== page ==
The need of characterization of local ecotypes has emerged because of abandonment of traditional varieties and a loss of genetic resources, associated with increasing demography and environmental. Thus, a study was conducted at the Institute of Agricultural Research for Development (IRAD) of Njombé multipurpose station with the objective of characterizing ten local accessions of cassava both morphologically and qualitatively. The work was carried out on two plots following the device Block Full Randomized with 3 repetitions. The yield parameters of leaves, stems, tuberous roots and dry matter of cassava were analysed using analysis of variance (ANOVA) and Duncan test mean separation at 5% using R 3.3.1 software. The evaluation of the cyanogenic potential was made following the method of Picrate Test. During the process of processing into cassava chips, tuberous roots were peeled, washed, cut with a knife, dried in the sun for three days, then packaged in plastic bags and stored as chips. As a result of this analysis, there was a highly significant difference (P ˂ 5%) in accessions for yield parameters in leaves, stems, tuberous roots and dry matter content. Accession 68 had an excellent yield of leaves (4.08 t/ha), stems (16.91 t/ha), and tuberous roots (8.95 t/ha). The accession 66 had excellent matter content (40%). From the morphological characterization, it appears that the accessions are all different, even if similarities were observed. The evaluation of the cyanogenic potential revealed that the accessions were low in cyanide content. In view of the conversion into cassava chips, accession 46 with the high percentage (39.20%) of obtaining the chips would be the one to be popularized for the best yield in chips.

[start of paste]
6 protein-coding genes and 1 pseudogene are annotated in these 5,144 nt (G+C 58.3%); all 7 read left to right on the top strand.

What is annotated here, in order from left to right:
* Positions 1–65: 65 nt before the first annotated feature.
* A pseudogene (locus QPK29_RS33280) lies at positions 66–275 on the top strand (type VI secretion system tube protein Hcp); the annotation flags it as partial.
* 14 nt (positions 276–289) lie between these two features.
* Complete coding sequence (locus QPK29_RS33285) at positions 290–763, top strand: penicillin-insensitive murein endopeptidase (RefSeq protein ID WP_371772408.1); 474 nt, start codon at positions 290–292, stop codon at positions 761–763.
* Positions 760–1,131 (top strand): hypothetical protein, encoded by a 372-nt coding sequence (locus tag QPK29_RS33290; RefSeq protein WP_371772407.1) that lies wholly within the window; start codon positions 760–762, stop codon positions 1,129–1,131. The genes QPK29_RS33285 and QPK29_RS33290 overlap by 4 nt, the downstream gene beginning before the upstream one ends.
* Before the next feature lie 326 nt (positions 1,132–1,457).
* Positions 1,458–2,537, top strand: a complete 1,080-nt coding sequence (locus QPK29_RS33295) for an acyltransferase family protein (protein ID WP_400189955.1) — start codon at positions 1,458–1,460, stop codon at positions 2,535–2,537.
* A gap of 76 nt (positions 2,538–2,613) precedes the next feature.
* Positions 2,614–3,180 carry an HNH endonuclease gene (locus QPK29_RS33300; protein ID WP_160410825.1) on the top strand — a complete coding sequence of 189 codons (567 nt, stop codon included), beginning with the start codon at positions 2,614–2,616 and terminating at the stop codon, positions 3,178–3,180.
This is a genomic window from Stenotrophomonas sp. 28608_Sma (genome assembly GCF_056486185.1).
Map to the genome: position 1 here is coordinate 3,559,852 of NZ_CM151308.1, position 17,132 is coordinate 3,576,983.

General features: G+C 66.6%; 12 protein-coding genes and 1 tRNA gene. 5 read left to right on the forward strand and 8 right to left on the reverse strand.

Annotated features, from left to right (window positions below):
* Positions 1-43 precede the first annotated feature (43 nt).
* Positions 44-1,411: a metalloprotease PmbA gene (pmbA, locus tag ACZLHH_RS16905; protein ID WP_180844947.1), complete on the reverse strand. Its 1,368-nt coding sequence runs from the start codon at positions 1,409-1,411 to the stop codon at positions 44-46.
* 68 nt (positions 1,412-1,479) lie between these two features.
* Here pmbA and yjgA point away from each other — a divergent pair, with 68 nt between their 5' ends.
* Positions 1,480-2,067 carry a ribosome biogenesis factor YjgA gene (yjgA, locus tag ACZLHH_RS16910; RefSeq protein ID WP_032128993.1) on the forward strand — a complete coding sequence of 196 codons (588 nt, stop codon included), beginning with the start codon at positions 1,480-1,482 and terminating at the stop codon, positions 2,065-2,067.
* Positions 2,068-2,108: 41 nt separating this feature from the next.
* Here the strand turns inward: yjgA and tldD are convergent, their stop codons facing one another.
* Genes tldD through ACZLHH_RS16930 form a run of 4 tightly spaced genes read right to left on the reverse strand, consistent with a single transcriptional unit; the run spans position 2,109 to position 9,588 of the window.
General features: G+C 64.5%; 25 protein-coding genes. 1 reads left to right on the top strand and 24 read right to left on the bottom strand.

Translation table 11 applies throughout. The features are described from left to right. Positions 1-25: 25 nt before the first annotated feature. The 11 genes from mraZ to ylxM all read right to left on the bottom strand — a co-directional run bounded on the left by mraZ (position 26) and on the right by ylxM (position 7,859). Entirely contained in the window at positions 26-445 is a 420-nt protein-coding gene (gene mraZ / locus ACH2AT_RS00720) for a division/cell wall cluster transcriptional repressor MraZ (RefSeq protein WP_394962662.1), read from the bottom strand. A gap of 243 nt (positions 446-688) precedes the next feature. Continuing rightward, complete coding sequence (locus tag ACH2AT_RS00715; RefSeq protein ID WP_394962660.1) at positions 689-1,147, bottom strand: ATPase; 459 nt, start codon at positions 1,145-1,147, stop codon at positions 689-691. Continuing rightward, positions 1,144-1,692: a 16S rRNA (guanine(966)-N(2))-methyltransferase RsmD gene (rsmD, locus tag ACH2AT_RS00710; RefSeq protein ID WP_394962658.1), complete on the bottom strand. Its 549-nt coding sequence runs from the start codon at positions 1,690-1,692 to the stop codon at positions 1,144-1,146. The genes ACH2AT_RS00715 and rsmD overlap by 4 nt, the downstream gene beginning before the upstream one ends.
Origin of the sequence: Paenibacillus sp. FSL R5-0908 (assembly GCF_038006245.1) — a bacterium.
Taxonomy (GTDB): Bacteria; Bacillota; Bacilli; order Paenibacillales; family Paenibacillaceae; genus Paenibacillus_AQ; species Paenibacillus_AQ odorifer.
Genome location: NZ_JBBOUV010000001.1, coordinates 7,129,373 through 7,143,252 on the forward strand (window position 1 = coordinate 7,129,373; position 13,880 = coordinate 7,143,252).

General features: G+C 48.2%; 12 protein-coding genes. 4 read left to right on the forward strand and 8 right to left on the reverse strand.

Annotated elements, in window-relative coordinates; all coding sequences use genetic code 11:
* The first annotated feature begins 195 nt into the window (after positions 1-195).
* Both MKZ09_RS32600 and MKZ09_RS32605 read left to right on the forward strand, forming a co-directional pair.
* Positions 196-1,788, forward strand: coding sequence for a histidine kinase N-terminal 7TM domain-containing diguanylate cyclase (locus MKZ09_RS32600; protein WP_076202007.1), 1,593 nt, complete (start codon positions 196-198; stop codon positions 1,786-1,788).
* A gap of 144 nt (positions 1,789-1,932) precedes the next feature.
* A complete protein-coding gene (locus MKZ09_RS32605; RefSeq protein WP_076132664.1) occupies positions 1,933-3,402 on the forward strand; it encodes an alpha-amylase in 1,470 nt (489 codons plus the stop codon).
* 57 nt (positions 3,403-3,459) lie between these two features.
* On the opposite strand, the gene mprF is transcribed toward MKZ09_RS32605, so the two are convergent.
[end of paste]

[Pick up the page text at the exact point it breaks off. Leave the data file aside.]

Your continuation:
Key words: Characterization, morphology, quality, processing, cassava accession, chips.

 


 INTRODUCTION